Open main menu

Wiktionary β

See also: cúr and cûr

Contents

EnglishEdit

EtymologyEdit

From Middle English kur, curre, of Middle Low German [Term?] or North Germanic origin. Compare Middle Dutch corre (house dog; watch-dog), dialectal Swedish kurre (a dog). Compare also Old Norse kurra (to growl; grumble), Middle Low German korren (to growl).

PronunciationEdit

NounEdit

cur (plural curs)

  1. (dated or humorous) A contemptible or inferior dog.
  2. (dated or humorous) A detestable person.

Derived termsEdit

TranslationsEdit

The translations below need to be checked and inserted above into the appropriate translation tables, removing any numbers. Numbers do not necessarily match those in definitions. See instructions at Wiktionary:Entry layout#Translations.

See alsoEdit

AnagramsEdit


AromanianEdit

Etymology 1Edit

From Latin culus. Compare Romanian cur.

Alternative formsEdit

NounEdit

cur

  1. (slang, referring to the anus) ass

Etymology 2Edit

From Latin currō. Compare Romanian cure, cur (modern curge, curg).

Alternative formsEdit

VerbEdit

cur

  1. I run.
  2. I flow.

Derived termsEdit

Etymology 3Edit

From Latin cūrō. Compare archaic/regional Romanian cura, cur.

Alternative formsEdit

VerbEdit

cur (past participle curatã)

  1. I clean.
Related termsEdit

DalmatianEdit

Etymology 1Edit

From Latin cārus.

Alternative formsEdit

AdjectiveEdit

cur m (feminine cuora)

  1. dear, beloved

Etymology 2Edit

From Latin cor. Compare Italian cuore, French coeur, Old Portuguese cor, Old Spanish cuer.

NounEdit

cur

  1. heart

IrishEdit

PronunciationEdit

NounEdit

cur m (genitive as substantive cuir, genitive as verbal noun curtha)

  1. verbal noun of cuir
  2. sowing, planting; tillage
  3. burial
  4. setting, laying
  5. course; round
  6. (of implements) set

DeclensionEdit

As substantive
As verbal noun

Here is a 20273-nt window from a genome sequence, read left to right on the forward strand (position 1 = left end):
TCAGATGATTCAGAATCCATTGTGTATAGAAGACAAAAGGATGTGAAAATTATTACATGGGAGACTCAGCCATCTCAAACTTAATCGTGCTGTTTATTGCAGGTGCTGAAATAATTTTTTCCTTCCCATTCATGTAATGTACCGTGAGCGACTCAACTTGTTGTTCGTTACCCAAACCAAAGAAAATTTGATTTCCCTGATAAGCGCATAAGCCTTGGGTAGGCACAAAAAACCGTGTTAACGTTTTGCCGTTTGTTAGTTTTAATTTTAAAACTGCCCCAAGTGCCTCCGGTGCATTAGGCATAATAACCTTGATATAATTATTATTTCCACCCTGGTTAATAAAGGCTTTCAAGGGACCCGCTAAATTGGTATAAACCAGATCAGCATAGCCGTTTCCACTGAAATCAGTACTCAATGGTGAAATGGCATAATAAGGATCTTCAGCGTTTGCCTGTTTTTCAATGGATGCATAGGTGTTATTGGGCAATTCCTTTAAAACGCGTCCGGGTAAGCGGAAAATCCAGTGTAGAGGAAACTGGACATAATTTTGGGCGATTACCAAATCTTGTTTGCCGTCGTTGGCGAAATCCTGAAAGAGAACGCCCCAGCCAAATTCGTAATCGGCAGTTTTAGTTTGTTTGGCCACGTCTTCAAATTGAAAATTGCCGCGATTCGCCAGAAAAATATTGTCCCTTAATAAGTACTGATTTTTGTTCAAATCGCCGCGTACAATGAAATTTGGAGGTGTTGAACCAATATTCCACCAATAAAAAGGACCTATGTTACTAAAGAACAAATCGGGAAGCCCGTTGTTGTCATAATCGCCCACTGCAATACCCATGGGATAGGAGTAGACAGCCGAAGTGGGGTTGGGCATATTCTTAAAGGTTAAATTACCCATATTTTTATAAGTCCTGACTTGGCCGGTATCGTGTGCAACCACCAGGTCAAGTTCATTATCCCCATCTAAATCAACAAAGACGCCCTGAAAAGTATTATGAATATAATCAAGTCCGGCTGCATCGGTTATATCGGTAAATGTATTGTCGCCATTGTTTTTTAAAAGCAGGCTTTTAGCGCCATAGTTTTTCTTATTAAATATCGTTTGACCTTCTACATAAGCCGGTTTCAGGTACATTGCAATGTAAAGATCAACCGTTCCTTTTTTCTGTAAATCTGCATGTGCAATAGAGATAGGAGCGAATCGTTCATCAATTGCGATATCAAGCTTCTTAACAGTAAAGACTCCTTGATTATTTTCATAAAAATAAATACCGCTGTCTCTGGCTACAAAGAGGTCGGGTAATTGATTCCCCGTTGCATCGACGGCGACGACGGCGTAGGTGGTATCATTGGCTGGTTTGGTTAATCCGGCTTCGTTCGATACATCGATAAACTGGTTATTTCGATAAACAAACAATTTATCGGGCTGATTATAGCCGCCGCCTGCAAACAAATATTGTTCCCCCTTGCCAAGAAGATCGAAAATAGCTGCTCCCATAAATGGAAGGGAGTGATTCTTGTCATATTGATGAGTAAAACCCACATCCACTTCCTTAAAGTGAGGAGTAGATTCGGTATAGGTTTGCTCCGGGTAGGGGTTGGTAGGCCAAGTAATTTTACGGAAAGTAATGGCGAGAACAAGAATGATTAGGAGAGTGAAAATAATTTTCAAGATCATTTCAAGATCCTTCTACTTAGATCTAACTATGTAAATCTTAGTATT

MutationEdit

Irish mutation
Radical Lenition Eclipsis
cur chur gcur
Note: Some of these forms may be hypothetical. Not every
possible mutated form of every word actually occurs.

ReferencesEdit


LatinEdit

Alternative formsEdit

EtymologyEdit

From Old Latin quūr, quōr, from Proto-Italic *kʷōr, from Proto-Indo-European *kʷōr, having undergone pre-resonant and monosyllabic lengthening from *kʷor (where), from *kʷos (interrogative determiner) +‎ *-r (adverbial suffix). For similar lengthening effect, compare to *bʰōr. For other Proto-Indo-European cognates, compare:

See also quirquir (wherever(?)).[1][2]

PronunciationEdit

AdverbEdit

cūr (not comparable)

  1. why, for what reason, wherefore, to what purpose, from what motive
    Cur in terra iaces?
    Why are you lying on the ground?
    • Vergilius, Aeneis; Book XI, from line 424
      Cur ante tubam tremor occupat artus?
      Why before the trumpet (of war), fear seizes your limbs?

Derived termsEdit

ReferencesEdit

  1. ^ De Vaan, Michiel (2008), “cūr”, in Etymological Dictionary of Latin and the other Italic Languages (Leiden Indo-European Etymological Dictionary Series; 7), Leiden, Boston: Brill, pages 155-156
  2. ^ “kur̃” in Harold Herman Bender's A Lithuanian Etymological Index. Princeton University Press, 1921.

LojbanEdit

RafsiEdit

cur

  1. rafsi of curnu.

ManxEdit

EtymologyEdit

From Old Irish cuirid, from older fo·ceird, do·cuirethar.

VerbEdit

cur (verbal noun cur, coayrt)

  1. put
    Cur y muc shen magh hoshiaght.Put that pig out first.
  2. give

Derived termsEdit

MutationEdit

Manx mutation
Radical Lenition Eclipsis
cur chur gur
Note: Some of these forms may be hypothetical. Not every
possible mutated form of every word actually occurs.

ReferencesEdit

  • 1 cuirid” in Dictionary of the Irish Language, Royal Irish Academy, 1913–76.

Megleno-RomanianEdit

EtymologyEdit

From Latin culus.

NounEdit

cur

  1. (slang) asshole (anus)

Old IrishEdit

NounEdit

cur m

  1. Alternative form of caur (hero, warrior)

MutationEdit

Old Irish mutation
Radical Lenition Nasalization
cur chur cur
pronounced with /ɡ(ʲ)-/
Note: Some of these forms may be hypothetical. Not every
possible mutated form of every word actually occurs.

RomanianEdit

EtymologyEdit

From Latin culus. Compare Italian culo, French cul.

PronunciationEdit

NounEdit

cur n (plural cururi)

  1. (slang, vulgar, referring to the anus) asshole
    O să-mi bag pula în curul tău.
    (please add an English translation of this usage example)

DeclensionEdit

SynonymsEdit

Derived termsEdit


Scottish GaelicEdit

NounEdit

cur m (genitive singular cuir, no plural)

  1. verbal noun of cuir
  2. placing, setting, sending, sowing
  3. laying, pouring
  4. falling of snow, raining
  5. throwing

Derived termsEdit

MutationEdit

Scottish Gaelic mutation
Radical Lenition
cur chur
Note: Some of these forms may be hypothetical. Not every
possible mutated form of every word actually occurs.

ReferencesEdit